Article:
|Table of contents|
The Nihon Ki-in (literally "Japan Go Institute") is the principal Japanese professional go organization. When the Japanese name is not used it is generally referred to in English go publications as the Japanese Go Association. The Nihon Kiin is based in Tokyo and was formed in July 1924. The main driver was the Kanto earthquake, which caused great financial hardship among the existing go groups of the time, namely Hoensha, Chuo Kiin and Hiseikai. Baron Okura Kishichiro was a primary patron of the new organization, investing ¥100,000 in a newly built hall in Tameike, Akasaka, completed in April 1926, and further supporting it with ¥1,000 a month through 1937. This hall (pictured below) was destroyed during World War II by the USAF strategic air campaign against the Japanese home islands.
The first president of the Nihon Ki-in was Makino Nobuaki?, a great go patron himself, with Okura Kishichiro serving as vice president. The vast majority of pros at the time joined the fledgling organization, excepting the Inoue faction in Osaka and Nozawa Chikucho. A brief splinter group called Kiseisha was created soon after the Nihon Ki-in was formed, but most of the players involved had returned to the Nihon Ki-in within a couple of years. There have been many other such groups over the years (see Outside the Ki-ins for a list). By far the most important is the Kansai Ki-in in Osaka, formed in 1950 and still active today.
There are two branches of the Nihon Ki-in in Tokyo. The main branch is in Ichigaya; if you have watched Hikaru no Go, you will have seen it often. Here is a picture of the Ichigaya branch in Google Street View.
The Yugen no ma is in this branch.
Playing at the Nihon Ki-in
If you go up to the second floor there is a public go salon and a shop selling books, boards etc. To play it costs 1100 Yen (current Dec 2010), you pay at the till then take the receipt over to a small table just to the right. They will then stamp it and take your name and rank giving you a card to fill in. They then match you with a appropriate player. This process may only be for visitors and you probably will need at least a little Japanese to get it all sorted.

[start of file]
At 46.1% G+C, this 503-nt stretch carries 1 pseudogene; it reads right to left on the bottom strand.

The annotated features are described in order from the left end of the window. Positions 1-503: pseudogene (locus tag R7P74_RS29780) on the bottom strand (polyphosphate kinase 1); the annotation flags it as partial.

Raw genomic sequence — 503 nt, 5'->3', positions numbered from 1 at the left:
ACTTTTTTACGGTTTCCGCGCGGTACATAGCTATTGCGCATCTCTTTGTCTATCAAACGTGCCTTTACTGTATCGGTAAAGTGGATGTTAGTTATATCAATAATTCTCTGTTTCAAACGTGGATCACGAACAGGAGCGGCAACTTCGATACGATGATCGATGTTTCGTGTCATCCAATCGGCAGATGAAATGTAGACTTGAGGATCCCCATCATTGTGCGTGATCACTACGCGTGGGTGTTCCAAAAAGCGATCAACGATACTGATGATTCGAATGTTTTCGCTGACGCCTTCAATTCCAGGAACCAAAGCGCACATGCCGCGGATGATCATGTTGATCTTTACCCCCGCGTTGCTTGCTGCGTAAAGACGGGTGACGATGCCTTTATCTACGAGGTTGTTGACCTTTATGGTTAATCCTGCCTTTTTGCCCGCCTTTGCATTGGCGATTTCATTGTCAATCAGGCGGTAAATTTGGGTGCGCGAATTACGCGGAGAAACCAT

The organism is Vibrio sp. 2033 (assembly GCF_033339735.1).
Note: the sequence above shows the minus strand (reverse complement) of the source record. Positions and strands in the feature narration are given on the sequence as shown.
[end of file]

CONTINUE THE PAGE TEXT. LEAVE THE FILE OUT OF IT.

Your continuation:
The shop on the second floor is also well worth a visit, there is a large selection of books in Japanese and a much smaller section in English. The life and death problem books are pretty obvious (at least the ones for DDK-SSK level) and you can flick through them until you find the one that's about your level. The staff are all very helpfully but didn't speak much English.
The Hall of Fame and Museum is located on the basement floor. The entry is free.
Address: 7-2 Gobancho, Chiyoda-ku, Tokyo 102-0076
Nearest subway station: Ichigaya (Y14/S04/N09)
The other Tokyo branch is now in Yurakucho. It is more modern than the Ichigaya branch, but not as spacious. The address and schedule is on the page Japan Cool Places.
Web Site and YouTube
- Japanese language - http://www.nihonkiin.or.jp
- English language - http://www.nihonkiin.or.jp/index-e.htm
Current Japanese go news is posted to the English language site at irregular intervals, and there is an archive of older news going back to 1998. It pays particular attention to news of Western professionals at the Nihon Ki-in. This section has recently been titled the "Redmond Report" for detailing the activities of Michael Redmond 9-dan.
- Official YouTube channel (from February 2018)
- Nihon Ki-in brown cover series
- Nihon Ki-in red cover series
- Go, The World's Most Fascinating Game
- Dan level problem book series
- Heart of Go series, English translations The Heart Of Go Discovery series
- Nihon Ki-in Small Encyclopedias
- Pocket 200 series (Appears to be different from the English language Nihon Ki-in Pocket Series.)
- Selected readings for dan-level players. One translated to English as Takao's astute use of brute force.
- Tsugi no itte
- Bessatsu Igo Club - series of 'additional' (別冊) magazines, numbered 1-50. Published 1976-1984.
- NEW Bessatsu Igo Club? Another series numbered 1-41. Published 1984-1993.
- Nihon Ki-in Championship (defunct tournament)
- Nihon Ki-in Hall of Fame
- Nihon Ki-in new promotion system
- Nihon Ki-in new tournament system
- Nihon Ki-in Offices
- Nihon Ki-in Professionals
- Nihon Ki-in Professional Examination
- Professional Rank Histograms
- Shidoin - official license for amateur players
- Shusai Prize for the best player of the year
- Okura Prize for promotion of Go
- Oteai (old promotion system)
- Yugen no Ma
- Kanagawa Prefecture Go Association, Yokohama version of Nihon Ki-in
- Professional Go Associations
- International Go Federation
- Page with contact information for the Nihon Kiin (Imagist: I didn't copy the contact information here because I'm afraid people will unwisely inundate them with emails. If there is a general feeling of disagreement, someone else can copy it over)
- Nihon Ki-in at Japapnese Uncyclopedia